Rear-Facing Car Seats: Twice As Good As You Thought

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The American Academy of Pediatrics says children should stay in rear-facing car seats longer than we used to think:

Toddlers are usually switched from rear-facing to forward-facing car seats right after their first birthday — an event many parents may celebrate as a kind of milestone. But in a new policy statement, the nation’s leading pediatricians’ group says that is a year too soon.

….The academy’s previous policy, from 2002, said it was safest for infants and toddlers to ride facing the rear, and cited 12 months and 20 pounds as the minimum requirements for turning the car seat forward. But Ms. Baer, a certified child passenger safety technician, said parents tended to take that as a hard and fast rule.

“A lot of parents consider turning the car seat around as another developmental milestone that shows how brilliant and advanced their child is,” she said, “and they don’t realize that it’s making their child less safe.”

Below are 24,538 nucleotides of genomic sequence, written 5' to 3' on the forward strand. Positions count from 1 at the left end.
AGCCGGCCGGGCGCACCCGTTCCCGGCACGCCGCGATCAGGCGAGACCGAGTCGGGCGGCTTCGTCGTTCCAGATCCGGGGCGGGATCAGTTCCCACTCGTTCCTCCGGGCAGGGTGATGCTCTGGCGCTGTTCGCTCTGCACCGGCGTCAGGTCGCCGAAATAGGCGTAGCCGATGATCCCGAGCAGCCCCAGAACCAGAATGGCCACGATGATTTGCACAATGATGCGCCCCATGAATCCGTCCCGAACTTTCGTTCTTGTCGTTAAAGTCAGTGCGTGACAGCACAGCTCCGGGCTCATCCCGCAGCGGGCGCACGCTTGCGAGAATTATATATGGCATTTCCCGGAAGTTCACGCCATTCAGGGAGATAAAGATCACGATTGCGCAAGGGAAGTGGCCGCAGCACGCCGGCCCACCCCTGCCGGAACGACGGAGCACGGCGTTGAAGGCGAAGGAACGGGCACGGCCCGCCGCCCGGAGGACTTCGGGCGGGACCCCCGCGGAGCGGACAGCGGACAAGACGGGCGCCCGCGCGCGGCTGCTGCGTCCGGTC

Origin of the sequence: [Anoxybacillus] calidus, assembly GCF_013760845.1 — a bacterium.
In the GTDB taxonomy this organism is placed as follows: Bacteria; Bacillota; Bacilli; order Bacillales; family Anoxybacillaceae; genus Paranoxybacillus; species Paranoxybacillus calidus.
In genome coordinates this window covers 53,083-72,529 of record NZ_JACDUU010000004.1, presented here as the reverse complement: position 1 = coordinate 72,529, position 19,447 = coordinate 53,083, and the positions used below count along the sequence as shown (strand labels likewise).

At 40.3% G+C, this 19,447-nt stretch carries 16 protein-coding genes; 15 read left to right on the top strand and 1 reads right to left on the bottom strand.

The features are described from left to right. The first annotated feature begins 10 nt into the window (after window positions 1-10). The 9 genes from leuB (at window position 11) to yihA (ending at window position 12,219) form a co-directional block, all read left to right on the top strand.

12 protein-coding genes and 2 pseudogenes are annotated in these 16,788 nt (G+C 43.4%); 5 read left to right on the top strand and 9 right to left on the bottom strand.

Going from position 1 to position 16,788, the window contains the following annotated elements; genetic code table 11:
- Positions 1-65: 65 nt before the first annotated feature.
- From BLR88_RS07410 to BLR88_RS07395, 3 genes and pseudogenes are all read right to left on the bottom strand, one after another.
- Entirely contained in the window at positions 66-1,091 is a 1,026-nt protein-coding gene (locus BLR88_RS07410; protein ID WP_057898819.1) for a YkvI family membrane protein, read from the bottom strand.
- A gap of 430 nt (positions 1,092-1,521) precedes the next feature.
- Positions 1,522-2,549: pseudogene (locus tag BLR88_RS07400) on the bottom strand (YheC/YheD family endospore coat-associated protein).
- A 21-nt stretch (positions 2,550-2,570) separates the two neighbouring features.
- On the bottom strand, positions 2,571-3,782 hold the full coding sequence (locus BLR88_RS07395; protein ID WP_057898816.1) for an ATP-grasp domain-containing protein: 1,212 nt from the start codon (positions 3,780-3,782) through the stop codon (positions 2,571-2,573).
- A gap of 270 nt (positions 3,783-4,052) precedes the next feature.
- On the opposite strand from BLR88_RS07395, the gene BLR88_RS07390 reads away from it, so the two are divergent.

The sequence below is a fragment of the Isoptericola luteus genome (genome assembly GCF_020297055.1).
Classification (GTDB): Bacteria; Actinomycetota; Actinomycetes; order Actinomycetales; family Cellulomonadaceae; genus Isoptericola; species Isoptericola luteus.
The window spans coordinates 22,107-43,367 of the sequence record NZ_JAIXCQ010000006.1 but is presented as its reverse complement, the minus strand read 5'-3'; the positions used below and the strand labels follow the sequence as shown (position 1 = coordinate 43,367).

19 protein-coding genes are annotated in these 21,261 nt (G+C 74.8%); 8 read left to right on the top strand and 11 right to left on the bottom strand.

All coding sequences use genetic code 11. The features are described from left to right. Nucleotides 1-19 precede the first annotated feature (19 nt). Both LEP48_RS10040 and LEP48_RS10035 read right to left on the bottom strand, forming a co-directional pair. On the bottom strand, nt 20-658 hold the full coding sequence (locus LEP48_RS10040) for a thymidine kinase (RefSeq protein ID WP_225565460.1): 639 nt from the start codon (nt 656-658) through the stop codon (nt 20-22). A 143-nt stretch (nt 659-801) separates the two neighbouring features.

I don’t have kids and my personality is kind of weird anyway, but I still have to ask: Really? Do parents really turn their kids around at age one because they think it shows how brilliant and advanced their child is?

Or do they do it because up until a few hours ago the American Academy of Pediatrics said it was OK to turn them around at age one? That actually seems more likely, doesn’t it?

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We didn't know what to expect when we told you we needed to raise $400,000 before our fiscal year closed on June 30, and we're thrilled to report that our incredible community of readers contributed some $415,000 to help us keep charging as hard as we can during this crazy year.

You just sent an incredible message: that quality journalism doesn't have to answer to advertisers, billionaires, or hedge funds; that newsrooms can eke out an existence thanks primarily to the generosity of its readers. That's so powerful. Especially during what's been called a "media extinction event" when those looking to make a profit from the news pull back, the Mother Jones community steps in.

The months and years ahead won't be easy. Far from it. But there's no one we'd rather face the big challenges with than you, our committed and passionate readers, and our team of fearless reporters who show up every day.

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